Tuesday, 14 July 2015

Alexander Dergachev and the Canadiens' quest for a big #1 centre.

Alexander Dergachev (or, as it seems he'll be called in North America from now on, Dergachyov), was a player that there didn't exist solid consensus on leading up to the NHL Draft last month.

On the one hand, he's got the combination of skills and attributes that so many teams look for, that screams Top 6 centre.  He measured in at 6'4" and 200 lbs at the Combine, and apparently has the hands and the vision that scouts look for.

I saw some discussion on social media that he might be slow, that his skating was the big knock on him, but Ben Kerr had his skating as "very good, especially for his size", and had him ranked as the 51st-best prospect this year.

About the only real negative might have been that the Russian Factor would affect him, he wasn't one of those Russian players who 'proved' he wanted to be an NHL'er by coming to play in the CHL, like Ivan Provorov or Evgeni Svechnikov, but rather signed a three-year deal to play in the KHL with St. Petersburg, two of which still remained on his contract.

As a consequence, he 'fell' to the third round, while some thought he might sneak into the first round, or be snapped up in the second as a gamble on a player with high upside.  The Kings got him at 73rd overall, to pad their Kopitar Index I guess.  And then, you'd think they'd hunker down and wait for that KHL deal to expire, and see what comes next.

Except that he got drafted by the Cataractes de Shawinigan, and it seems that it's a done deal that he's coming to play for them this fall.  In this article from La Presse, it's described how Mr. Dergachyov latched on to Russian-speaker Dennis Yan, another Cataracte, at the NHL Draft Combine and the Draft itself.

So the kid lands in a great situation, with one of the strongest organizations in the Q, and with a veteran to show him the way and translate a little bit for him, smooth over the initial bumps.  Paul Maurice, who spoke eloquently on his newfound respect for the challenges a Russian player faces when coming over to North America, having spent a year coaching in the KHL himself, would approve.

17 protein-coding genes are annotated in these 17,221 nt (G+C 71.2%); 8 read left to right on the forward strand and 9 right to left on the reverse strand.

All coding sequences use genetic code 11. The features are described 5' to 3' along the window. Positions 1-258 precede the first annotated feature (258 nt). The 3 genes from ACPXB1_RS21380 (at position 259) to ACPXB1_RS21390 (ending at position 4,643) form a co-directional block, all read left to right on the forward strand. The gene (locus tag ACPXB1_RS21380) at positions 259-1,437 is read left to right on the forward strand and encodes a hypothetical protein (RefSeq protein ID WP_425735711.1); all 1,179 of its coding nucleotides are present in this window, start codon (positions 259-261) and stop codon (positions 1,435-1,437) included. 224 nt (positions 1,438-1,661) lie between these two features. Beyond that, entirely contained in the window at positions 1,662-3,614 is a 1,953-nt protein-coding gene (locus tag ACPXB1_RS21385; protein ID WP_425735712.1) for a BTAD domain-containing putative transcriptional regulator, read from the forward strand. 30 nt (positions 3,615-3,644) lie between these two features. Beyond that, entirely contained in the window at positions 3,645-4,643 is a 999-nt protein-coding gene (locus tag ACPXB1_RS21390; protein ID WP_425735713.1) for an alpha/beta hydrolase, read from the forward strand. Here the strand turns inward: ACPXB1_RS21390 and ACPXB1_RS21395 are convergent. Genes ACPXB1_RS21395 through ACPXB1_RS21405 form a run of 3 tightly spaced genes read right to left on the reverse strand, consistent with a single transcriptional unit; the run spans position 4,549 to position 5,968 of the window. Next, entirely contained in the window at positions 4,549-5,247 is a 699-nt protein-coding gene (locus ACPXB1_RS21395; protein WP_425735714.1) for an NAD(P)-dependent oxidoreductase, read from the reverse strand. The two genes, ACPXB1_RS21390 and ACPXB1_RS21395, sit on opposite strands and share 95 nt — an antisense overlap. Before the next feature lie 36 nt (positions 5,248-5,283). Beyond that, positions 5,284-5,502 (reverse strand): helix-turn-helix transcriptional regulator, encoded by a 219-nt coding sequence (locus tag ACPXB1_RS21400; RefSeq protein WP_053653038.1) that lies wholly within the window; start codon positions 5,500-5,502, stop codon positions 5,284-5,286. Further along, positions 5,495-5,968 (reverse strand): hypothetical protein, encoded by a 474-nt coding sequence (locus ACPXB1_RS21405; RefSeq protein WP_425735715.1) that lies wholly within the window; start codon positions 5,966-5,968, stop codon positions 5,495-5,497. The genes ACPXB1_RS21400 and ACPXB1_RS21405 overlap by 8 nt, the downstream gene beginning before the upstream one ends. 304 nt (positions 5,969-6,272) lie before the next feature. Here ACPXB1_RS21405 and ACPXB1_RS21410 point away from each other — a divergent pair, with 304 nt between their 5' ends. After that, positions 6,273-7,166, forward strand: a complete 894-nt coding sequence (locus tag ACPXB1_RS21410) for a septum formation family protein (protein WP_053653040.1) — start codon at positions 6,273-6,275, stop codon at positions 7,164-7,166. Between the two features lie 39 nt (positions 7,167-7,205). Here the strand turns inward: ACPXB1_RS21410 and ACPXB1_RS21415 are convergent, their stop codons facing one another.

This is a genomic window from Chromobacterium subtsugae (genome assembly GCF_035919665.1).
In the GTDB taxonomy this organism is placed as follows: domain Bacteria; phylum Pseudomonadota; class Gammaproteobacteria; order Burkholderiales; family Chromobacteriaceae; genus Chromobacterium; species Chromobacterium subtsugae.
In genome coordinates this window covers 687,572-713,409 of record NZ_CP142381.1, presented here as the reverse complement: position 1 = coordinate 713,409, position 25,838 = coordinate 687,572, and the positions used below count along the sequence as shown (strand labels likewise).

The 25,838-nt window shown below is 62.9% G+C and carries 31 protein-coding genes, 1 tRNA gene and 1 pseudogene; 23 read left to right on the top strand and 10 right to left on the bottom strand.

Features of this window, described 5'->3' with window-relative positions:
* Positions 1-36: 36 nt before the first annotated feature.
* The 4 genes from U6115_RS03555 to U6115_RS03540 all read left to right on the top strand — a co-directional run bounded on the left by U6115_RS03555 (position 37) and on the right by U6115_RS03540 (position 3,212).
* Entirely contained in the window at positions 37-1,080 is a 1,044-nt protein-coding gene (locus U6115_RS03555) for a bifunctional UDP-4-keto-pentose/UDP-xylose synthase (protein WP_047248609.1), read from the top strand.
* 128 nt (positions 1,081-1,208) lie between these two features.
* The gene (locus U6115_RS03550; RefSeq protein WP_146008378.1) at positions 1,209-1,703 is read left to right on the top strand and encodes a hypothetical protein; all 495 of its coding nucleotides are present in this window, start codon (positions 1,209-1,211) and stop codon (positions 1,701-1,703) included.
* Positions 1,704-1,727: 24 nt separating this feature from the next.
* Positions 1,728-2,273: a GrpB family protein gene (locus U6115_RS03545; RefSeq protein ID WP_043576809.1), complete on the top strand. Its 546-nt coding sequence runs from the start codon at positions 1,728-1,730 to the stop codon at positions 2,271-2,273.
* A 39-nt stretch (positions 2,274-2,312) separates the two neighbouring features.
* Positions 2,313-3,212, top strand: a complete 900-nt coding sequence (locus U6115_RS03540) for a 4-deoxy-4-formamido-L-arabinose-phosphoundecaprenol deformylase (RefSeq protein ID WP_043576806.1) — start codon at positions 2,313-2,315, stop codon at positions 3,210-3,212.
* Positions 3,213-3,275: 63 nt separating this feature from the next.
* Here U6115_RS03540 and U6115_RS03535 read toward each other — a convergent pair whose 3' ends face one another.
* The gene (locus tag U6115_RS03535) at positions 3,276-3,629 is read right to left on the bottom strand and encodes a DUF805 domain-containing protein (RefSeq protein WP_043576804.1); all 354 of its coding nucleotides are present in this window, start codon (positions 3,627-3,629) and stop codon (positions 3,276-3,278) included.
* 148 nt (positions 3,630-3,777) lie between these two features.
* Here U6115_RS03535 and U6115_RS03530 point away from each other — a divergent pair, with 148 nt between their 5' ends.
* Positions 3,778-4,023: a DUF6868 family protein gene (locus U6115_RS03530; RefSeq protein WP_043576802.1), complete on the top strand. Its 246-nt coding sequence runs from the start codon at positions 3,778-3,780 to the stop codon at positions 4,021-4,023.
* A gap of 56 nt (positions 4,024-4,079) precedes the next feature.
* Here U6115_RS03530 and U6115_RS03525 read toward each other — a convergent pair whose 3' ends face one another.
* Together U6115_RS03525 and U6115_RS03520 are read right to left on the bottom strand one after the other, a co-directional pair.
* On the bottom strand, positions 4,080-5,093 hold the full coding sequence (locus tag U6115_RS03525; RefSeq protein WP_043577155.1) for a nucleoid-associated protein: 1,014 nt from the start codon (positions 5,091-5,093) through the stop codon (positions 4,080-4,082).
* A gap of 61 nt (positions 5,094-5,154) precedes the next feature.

The Cataractes' GM Martin Mondou says the Kings are fully behind the idea of having their prospect play in the LHJMQ with them.  No kidding.  The rich get richer.

And the Cataractes will have him to feature in their offence among their forwards, along with Dennis Yan and Anthony Beauvillier.  Last season, TVA Sports showed a lot of Cataractes games, possibly because their geographic proximity to Montréal simplified logistics, and also because they were the featured team in the Classique Hivernale in Saint-Tite.  Expect a lot more of these this season, the Cataractes should be a high-powered, exciting team to watch.

And this kind of fits in with the discussion about draft picks that we're having, about whether you need to draft in the Top 3 to amass a team of players who can win a Stanley Cup.  That's obviously the shortcut, the quickest way to the prize, having a high-pick Jonathan Toews or a Vincent Lecavalier, that big stud #1 centre to go with a few other elite pieces.

There are a few ways to get around the need to crash and burn at the bottom of the standings, maybe you luck into a Tyler Séguin like the Bruins did, although nowadays you usually hear that a first-round pick obtained in trade will be lottery-protected.  GM's have learned the lesson provided by Brian Burke's bluster.  So to fall bass-ackwards into a Tyler Séguin or Guy Lafleur by way of trade is a remote possibility.

Another way might be to take a chance on a high-risk player, a Daniel Sprong or Josh Ho-Sang or an ungettable Russian, a player with lots of talent and high ceiling who is blemished in other ways that diminish his draft stock.

The Blackhawks used that same method when they picked up Brandon Saad, a player who fell to them in the second round for various reasons.  They looked past the warts and staked their claim to a highly talented big forward and it paid off in short order.  The story doesn't quite have the happy ending Chicago fans might like, but Stan Bowman managed to transmute his value into Artem Anisimov plus, which isn't bad at all.